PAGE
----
Like all trends, there are some parts reality and some parts fiction within the myofascial release world. It was great to be the featured author on T-Nation for calling people's attention to one piece of the fairytale: jamming on tissue as hard as you can wherever it's "resistant" and relaxing into that pressure is good for you. The obviousness of this misapplied logic should've been evident to all onlookers. But again, popularity seldom has anything to do with sensibility.
For the full article, go here: https://www.t-nation.com/training/foam-rolling-gone-wrong
The backlash was mild. I expected worse. I knew that there would be many people who resisted the news, since there are newbie "professionals" and enthusiasts in the fitness industry without much experience and who have crafted a whole practice based on this nonsense. There are just so many people who have taken up the mantle of "experienced" fitness influencer without ever having worked a single full-time week of coaching in a physical facility, let alone years at a sizable one. I didn't realize the magnitude of the problem until a couple of years ago when I started to pay attention to social media, at which point I discovered almost a linear relationship between fame and lack of expertise. If someone spent all her time on self-promotion, not being mentored and developing valuable experience in the health sciences, she could be a household name of unquestionable authority on fitness. If someone spent all his time on professional development, not self-marketing, you can guess. So many of the pieces of advice in circulation are just one online philosopher copying the inexperience of another online philosopher. Perhaps worse are the part-time coaches who have worked as trainers as their side gig, or they worked in smaller gyms from the beginning. They don't have a big enough dataset to begin to opine; yet they are the loudest voices sounding off in every venue. I think back to how many beliefs I had to revise as I crossed the 10 thousand, then 20 thousand, then 30 thousand, then 40 thousand hours of professional experience lines. One of the biggest names from one of the biggest weight loss shows was a bartender and probably still hasn't hit the 10 thousand mark for actual coaching experience.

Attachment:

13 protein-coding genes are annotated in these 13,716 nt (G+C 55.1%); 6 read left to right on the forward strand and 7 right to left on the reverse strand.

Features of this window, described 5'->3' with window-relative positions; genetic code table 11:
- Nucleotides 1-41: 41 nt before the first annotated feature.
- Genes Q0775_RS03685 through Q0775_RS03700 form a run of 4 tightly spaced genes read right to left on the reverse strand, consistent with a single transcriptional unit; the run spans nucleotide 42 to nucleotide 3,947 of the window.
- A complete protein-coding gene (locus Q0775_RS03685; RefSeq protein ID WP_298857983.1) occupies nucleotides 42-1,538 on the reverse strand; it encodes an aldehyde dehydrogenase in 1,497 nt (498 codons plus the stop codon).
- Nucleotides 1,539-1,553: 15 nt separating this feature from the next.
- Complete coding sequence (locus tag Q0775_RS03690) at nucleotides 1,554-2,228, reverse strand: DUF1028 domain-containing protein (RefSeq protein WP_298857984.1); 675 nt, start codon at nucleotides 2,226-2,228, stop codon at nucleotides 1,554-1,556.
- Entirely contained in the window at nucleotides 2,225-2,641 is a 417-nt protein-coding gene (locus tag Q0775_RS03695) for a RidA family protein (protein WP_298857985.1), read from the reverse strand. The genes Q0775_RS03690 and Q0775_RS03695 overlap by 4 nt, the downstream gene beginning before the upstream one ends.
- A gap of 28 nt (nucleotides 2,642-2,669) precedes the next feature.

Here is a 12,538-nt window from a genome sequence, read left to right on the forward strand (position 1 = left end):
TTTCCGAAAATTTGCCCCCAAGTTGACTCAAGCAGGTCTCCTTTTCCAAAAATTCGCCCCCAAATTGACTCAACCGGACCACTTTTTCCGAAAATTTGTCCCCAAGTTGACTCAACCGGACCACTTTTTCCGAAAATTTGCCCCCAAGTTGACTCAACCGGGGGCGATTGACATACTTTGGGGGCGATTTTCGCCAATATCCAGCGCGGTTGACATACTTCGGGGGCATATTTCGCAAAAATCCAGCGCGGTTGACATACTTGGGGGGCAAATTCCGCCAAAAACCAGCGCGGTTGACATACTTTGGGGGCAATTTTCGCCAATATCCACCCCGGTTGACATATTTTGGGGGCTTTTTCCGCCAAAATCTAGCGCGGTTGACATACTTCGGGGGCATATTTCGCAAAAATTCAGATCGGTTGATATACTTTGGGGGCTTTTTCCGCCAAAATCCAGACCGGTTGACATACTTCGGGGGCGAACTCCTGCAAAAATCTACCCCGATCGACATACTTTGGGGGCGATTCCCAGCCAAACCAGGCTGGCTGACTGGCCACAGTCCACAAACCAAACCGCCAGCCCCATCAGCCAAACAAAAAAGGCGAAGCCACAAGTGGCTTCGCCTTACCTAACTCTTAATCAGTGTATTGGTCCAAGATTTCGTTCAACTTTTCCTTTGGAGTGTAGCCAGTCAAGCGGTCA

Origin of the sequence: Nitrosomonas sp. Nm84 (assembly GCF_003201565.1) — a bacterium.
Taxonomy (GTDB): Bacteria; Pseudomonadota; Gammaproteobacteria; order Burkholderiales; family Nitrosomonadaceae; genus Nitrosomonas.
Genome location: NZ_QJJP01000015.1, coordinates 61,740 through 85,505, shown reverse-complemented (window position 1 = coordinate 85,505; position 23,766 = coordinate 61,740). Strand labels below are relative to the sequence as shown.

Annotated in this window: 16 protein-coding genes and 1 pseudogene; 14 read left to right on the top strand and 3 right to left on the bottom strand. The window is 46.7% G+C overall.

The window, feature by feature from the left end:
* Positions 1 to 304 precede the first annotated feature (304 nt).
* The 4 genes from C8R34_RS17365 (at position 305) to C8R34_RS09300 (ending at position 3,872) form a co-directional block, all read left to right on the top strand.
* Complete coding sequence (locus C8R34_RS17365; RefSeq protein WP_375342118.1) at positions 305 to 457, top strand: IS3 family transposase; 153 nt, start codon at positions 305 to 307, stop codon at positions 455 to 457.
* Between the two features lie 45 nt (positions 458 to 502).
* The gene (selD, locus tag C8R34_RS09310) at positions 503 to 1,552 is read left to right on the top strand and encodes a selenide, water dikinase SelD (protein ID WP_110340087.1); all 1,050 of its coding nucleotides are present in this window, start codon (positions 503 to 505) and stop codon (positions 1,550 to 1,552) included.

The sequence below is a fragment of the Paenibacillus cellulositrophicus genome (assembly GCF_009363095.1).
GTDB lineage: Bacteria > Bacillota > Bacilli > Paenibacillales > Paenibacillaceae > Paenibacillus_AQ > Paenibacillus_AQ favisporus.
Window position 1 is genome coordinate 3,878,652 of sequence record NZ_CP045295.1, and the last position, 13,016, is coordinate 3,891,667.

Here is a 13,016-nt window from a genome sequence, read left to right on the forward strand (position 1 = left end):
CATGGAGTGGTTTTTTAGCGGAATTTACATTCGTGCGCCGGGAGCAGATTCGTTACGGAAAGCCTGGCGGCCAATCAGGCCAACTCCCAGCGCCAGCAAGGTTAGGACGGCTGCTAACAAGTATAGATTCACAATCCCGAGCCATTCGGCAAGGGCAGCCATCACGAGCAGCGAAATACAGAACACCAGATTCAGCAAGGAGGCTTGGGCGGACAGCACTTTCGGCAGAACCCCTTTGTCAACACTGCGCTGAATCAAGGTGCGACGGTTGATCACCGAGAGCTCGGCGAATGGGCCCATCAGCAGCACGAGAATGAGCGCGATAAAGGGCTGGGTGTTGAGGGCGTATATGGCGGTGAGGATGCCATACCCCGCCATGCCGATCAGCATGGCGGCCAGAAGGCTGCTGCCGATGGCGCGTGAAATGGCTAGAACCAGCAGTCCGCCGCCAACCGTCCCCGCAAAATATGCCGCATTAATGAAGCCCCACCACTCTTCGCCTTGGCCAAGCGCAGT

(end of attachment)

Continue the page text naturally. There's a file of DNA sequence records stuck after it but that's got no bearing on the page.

After you work six or seven days a week directly with teams who are training hundreds or thousands of clients for years, you start to realize a lot of seemingly "good" ideas were not so good. Yet, there are voices of "authority" who've trained at maximum 15 hours a week at a warehouse gym from the beginning or who NEVER were mentored by an in-person peer group. My new hires 14 years ago had more real coaching experience in their first year than most online influencers have after 5-10 years of supposed expertise. I realize it's hard for them to understand that everything they do is wrong. They don't even have the context or know enough to know that they don't know anything.
The T-Nation article and photos were good attention-grabbers, but made it a little more difficult for people to wrangle with the actual content, it seemed. 100% of those who first had something negative to add to the conversation hadn't read the article at all or missed the central theme altogether. That said, once I thanked even the most ardent naysayers for their input, and reiterated the findings weren't opinion, but known metrics and specific calculations, that seemed to clear up the misunderstandings for them as well.